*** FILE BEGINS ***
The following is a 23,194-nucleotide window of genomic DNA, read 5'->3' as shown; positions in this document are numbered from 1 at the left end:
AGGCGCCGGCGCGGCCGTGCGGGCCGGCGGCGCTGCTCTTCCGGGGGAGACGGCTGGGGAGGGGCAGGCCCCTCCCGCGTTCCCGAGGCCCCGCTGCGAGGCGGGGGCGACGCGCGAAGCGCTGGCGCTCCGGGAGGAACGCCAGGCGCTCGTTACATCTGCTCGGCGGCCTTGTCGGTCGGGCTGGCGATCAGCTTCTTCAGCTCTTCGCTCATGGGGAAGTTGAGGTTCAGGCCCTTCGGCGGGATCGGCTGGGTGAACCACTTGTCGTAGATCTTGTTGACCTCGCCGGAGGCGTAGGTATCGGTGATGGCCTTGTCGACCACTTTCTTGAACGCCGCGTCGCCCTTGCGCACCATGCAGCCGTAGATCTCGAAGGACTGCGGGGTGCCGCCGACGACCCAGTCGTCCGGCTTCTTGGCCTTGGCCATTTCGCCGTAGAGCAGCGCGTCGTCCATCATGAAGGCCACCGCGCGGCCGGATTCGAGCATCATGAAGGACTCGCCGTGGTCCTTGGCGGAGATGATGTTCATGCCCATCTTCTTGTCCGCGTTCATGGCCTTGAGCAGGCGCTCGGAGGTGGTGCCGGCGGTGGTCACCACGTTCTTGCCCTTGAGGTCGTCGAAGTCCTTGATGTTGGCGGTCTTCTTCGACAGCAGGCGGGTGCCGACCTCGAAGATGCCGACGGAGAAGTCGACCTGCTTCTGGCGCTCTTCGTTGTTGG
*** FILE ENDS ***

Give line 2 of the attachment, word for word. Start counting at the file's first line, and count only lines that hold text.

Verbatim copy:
AGGCGCCGGCGCGGCCGTGCGGGCCGGCGGCGCTGCTCTTCCGGGGGAGACGGCTGGGGAGGGGCAGGCCCCTCCCGCGTTCCCGAGGCCCCGCTGCGAGGCGGGGGCGACGCGCGAAGCGCTGGCGCTCCGGGAGGAACGCCAGGCGCTCGTTACATCTGCTCGGCGGCCTTGTCGGTCGGGCTGGCGATCAGCTTCTTCAGCTCTTCGCTCATGGGGAAGTTGAGGTTCAGGCCCTTCGGCGGGATCGGCTGGGTGAACCACTTGTCGTAGATCTTGTTGACCTCGCCGGAGGCGTAGGTATCGGTGATGGCCTTGTCGACCACTTTCTTGAACGCCGCGTCGCCCTTGCGCACCATGCAGCCGTAGATCTCGAAGGACTGCGGGGTGCCGCCGACGACCCAGTCGTCCGGCTTCTTGGCCTTGGCCATTTCGCCGTAGAGCAGCGCGTCGTCCATCATGAAGGCCACCGCGCGGCCGGATTCGAGCATCATGAAGGACTCGCCGTGGTCCTTGGCGGAGATGATGTTCATGCCCATCTTCTTGTCCGCGTTCATGGCCTTGAGCAGGCGCTCGGAGGTGGTGCCGGCGGTGGTCACCACGTTCTTGCCCTTGAGGTCGTCGAAGTCCTTGATGTTGGCGGTCTTCTTCGACAGCAGGCGGGTGCCGACCTCGAAGATGCCGACGGAGAAGTCGACCTGCTTCTGGCGCTCTTCGTTGTTGG